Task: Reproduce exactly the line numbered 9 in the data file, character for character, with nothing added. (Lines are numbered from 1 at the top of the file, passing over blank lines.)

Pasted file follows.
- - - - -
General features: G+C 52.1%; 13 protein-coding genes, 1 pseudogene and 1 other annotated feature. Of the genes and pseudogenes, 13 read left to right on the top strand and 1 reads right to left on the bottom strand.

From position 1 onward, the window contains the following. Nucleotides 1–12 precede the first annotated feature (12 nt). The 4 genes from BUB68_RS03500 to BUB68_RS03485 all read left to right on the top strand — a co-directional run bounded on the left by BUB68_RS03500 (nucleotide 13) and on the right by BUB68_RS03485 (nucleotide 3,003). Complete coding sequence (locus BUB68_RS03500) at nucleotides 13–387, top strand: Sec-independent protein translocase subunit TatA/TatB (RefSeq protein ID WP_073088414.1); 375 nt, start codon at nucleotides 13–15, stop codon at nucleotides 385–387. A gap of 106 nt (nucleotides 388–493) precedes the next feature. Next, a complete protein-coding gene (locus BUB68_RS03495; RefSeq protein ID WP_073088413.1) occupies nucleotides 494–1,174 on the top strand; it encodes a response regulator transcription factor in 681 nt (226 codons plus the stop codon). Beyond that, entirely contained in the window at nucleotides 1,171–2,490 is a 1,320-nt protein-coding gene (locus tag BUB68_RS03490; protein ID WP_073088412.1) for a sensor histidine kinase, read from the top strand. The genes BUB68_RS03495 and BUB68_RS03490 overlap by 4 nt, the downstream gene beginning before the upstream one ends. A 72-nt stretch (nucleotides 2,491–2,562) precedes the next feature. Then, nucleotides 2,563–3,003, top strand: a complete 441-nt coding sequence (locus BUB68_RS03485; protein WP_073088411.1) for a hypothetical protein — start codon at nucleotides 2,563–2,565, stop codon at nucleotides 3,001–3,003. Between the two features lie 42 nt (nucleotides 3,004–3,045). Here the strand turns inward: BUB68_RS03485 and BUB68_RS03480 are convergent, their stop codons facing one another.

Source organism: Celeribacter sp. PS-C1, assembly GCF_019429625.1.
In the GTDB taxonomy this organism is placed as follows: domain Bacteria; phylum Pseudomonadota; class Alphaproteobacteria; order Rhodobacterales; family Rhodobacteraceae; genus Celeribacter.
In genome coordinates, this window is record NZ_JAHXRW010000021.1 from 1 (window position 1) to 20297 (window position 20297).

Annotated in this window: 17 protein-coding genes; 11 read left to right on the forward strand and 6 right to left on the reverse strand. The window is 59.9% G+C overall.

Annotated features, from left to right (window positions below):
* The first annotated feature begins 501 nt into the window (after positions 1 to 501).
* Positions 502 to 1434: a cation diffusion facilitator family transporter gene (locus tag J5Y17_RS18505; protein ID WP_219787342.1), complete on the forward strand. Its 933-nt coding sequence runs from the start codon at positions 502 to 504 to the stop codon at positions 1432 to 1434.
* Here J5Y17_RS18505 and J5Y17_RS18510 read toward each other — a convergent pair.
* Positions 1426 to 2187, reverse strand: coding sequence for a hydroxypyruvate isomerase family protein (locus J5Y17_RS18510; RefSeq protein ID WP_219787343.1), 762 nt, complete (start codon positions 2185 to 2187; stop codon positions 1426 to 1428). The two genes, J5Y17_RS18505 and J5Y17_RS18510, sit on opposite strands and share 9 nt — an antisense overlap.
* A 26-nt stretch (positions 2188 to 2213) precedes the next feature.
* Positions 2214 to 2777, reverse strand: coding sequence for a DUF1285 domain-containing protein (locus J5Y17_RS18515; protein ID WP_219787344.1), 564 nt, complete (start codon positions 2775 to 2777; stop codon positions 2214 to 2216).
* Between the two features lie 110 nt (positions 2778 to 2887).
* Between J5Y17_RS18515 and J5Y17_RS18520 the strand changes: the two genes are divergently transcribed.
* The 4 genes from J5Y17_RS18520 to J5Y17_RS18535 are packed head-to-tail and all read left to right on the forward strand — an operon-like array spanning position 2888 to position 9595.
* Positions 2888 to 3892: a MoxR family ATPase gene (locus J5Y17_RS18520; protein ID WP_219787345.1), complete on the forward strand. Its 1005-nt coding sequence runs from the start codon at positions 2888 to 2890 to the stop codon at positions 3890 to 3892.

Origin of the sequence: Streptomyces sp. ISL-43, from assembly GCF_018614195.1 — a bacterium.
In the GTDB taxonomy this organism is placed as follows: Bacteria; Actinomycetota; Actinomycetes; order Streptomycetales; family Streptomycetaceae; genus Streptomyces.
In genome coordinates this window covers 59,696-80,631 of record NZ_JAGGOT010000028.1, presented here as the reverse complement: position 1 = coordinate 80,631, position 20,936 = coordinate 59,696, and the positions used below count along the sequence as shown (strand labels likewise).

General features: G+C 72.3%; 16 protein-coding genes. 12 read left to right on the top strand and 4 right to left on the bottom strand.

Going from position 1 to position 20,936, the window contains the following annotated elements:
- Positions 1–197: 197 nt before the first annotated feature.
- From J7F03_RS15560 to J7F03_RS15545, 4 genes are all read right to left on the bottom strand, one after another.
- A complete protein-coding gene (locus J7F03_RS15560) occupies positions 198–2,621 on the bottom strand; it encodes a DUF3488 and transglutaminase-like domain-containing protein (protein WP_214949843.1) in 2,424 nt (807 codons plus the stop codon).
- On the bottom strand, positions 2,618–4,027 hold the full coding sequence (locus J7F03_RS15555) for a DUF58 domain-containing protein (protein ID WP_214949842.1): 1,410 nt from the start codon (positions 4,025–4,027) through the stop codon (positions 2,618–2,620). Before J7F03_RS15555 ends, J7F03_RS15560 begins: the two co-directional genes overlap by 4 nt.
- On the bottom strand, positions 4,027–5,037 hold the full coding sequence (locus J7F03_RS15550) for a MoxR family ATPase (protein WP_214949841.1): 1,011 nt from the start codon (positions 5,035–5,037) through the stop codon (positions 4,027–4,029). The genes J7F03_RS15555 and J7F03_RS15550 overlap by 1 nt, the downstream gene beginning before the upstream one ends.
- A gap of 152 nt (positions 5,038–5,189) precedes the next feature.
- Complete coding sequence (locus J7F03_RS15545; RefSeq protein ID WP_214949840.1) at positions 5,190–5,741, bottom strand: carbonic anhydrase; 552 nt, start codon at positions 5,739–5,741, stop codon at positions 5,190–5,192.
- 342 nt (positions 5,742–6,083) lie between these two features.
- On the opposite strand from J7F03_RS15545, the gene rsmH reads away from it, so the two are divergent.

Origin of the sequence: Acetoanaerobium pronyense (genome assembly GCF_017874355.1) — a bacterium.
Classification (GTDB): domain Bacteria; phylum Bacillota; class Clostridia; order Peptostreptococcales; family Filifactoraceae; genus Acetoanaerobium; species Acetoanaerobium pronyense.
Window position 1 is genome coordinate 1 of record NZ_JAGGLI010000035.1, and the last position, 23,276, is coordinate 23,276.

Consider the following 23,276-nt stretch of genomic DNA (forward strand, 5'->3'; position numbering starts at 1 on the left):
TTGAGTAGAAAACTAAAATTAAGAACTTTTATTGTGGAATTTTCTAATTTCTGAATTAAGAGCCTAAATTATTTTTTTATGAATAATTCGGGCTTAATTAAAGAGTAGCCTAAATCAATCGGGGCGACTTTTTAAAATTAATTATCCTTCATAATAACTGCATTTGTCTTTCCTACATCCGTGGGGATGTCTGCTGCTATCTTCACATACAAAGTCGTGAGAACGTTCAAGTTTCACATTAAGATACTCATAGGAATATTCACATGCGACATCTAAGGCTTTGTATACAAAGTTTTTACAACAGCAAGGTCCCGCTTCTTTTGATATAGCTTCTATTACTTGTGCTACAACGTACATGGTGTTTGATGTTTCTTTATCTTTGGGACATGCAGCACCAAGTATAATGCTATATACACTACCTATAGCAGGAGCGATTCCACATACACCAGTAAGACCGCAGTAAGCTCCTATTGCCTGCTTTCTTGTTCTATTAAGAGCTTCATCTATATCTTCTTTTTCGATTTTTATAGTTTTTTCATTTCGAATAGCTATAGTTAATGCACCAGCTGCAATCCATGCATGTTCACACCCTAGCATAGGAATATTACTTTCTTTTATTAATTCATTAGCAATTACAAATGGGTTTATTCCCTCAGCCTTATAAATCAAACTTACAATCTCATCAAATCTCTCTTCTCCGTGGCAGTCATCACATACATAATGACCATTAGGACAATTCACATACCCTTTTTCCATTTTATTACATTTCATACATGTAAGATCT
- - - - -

* Positions 502 to 1434: a cation diffusion facilitator family transporter gene (locus tag J5Y17_RS18505; protein ID WP_219787342.1), complete on the forward strand. Its 933-nt coding sequence runs from the start codon at positions 502 to 504 to the stop codon at positions 1432 to 1434.